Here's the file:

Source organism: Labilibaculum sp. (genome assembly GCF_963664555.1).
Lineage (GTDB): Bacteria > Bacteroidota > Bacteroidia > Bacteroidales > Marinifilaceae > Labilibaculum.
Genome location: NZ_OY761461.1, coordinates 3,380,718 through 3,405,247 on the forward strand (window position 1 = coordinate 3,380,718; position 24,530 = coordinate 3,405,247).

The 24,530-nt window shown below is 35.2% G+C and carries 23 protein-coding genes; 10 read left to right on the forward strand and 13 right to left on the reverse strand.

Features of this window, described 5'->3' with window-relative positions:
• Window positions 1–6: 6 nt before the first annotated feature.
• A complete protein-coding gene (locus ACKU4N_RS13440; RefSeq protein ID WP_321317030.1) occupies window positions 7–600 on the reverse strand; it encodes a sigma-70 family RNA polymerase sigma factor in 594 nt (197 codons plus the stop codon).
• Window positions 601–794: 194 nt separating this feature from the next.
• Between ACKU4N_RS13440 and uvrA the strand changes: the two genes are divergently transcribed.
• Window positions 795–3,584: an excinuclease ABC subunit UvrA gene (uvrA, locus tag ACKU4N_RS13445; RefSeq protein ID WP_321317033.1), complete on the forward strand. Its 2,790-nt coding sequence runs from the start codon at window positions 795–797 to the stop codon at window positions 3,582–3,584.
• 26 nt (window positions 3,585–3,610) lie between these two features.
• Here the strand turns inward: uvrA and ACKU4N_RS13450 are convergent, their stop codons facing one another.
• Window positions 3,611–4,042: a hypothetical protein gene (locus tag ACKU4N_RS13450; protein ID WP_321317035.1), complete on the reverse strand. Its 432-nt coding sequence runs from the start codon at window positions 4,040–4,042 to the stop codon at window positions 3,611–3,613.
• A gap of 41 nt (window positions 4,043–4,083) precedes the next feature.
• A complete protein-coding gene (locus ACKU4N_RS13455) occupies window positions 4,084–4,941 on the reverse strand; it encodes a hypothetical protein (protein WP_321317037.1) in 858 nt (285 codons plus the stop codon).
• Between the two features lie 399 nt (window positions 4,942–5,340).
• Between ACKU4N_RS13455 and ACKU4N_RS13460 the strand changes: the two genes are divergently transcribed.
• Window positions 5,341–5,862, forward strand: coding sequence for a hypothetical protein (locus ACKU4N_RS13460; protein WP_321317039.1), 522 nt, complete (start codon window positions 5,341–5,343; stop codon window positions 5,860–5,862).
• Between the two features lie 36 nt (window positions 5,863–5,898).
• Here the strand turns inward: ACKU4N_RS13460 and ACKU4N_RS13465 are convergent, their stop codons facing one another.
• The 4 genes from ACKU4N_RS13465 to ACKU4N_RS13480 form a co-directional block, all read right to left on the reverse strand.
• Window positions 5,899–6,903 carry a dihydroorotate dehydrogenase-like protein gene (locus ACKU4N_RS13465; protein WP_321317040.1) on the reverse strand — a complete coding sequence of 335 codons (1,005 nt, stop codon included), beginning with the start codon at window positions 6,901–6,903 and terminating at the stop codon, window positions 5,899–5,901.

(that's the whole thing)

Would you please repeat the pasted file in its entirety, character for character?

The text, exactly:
Source organism: Labilibaculum sp. (genome assembly GCF_963664555.1).
Lineage (GTDB): Bacteria > Bacteroidota > Bacteroidia > Bacteroidales > Marinifilaceae > Labilibaculum.
Genome location: NZ_OY761461.1, coordinates 3,380,718 through 3,405,247 on the forward strand (window position 1 = coordinate 3,380,718; position 24,530 = coordinate 3,405,247).

The 24,530-nt window shown below is 35.2% G+C and carries 23 protein-coding genes; 10 read left to right on the forward strand and 13 right to left on the reverse strand.

Features of this window, described 5'->3' with window-relative positions:
• Window positions 1–6: 6 nt before the first annotated feature.
• A complete protein-coding gene (locus ACKU4N_RS13440; RefSeq protein ID WP_321317030.1) occupies window positions 7–600 on the reverse strand; it encodes a sigma-70 family RNA polymerase sigma factor in 594 nt (197 codons plus the stop codon).
• Window positions 601–794: 194 nt separating this feature from the next.
• Between ACKU4N_RS13440 and uvrA the strand changes: the two genes are divergently transcribed.
• Window positions 795–3,584: an excinuclease ABC subunit UvrA gene (uvrA, locus tag ACKU4N_RS13445; RefSeq protein ID WP_321317033.1), complete on the forward strand. Its 2,790-nt coding sequence runs from the start codon at window positions 795–797 to the stop codon at window positions 3,582–3,584.
• 26 nt (window positions 3,585–3,610) lie between these two features.
• Here the strand turns inward: uvrA and ACKU4N_RS13450 are convergent, their stop codons facing one another.
• Window positions 3,611–4,042: a hypothetical protein gene (locus tag ACKU4N_RS13450; protein ID WP_321317035.1), complete on the reverse strand. Its 432-nt coding sequence runs from the start codon at window positions 4,040–4,042 to the stop codon at window positions 3,611–3,613.
• A gap of 41 nt (window positions 4,043–4,083) precedes the next feature.
• A complete protein-coding gene (locus ACKU4N_RS13455) occupies window positions 4,084–4,941 on the reverse strand; it encodes a hypothetical protein (protein WP_321317037.1) in 858 nt (285 codons plus the stop codon).
• Between the two features lie 399 nt (window positions 4,942–5,340).
• Between ACKU4N_RS13455 and ACKU4N_RS13460 the strand changes: the two genes are divergently transcribed.
• Window positions 5,341–5,862, forward strand: coding sequence for a hypothetical protein (locus ACKU4N_RS13460; protein WP_321317039.1), 522 nt, complete (start codon window positions 5,341–5,343; stop codon window positions 5,860–5,862).
• Between the two features lie 36 nt (window positions 5,863–5,898).
• Here the strand turns inward: ACKU4N_RS13460 and ACKU4N_RS13465 are convergent, their stop codons facing one another.
• The 4 genes from ACKU4N_RS13465 to ACKU4N_RS13480 form a co-directional block, all read right to left on the reverse strand.
• Window positions 5,899–6,903 carry a dihydroorotate dehydrogenase-like protein gene (locus ACKU4N_RS13465; protein WP_321317040.1) on the reverse strand — a complete coding sequence of 335 codons (1,005 nt, stop codon included), beginning with the start codon at window positions 6,901–6,903 and terminating at the stop codon, window positions 5,899–5,901.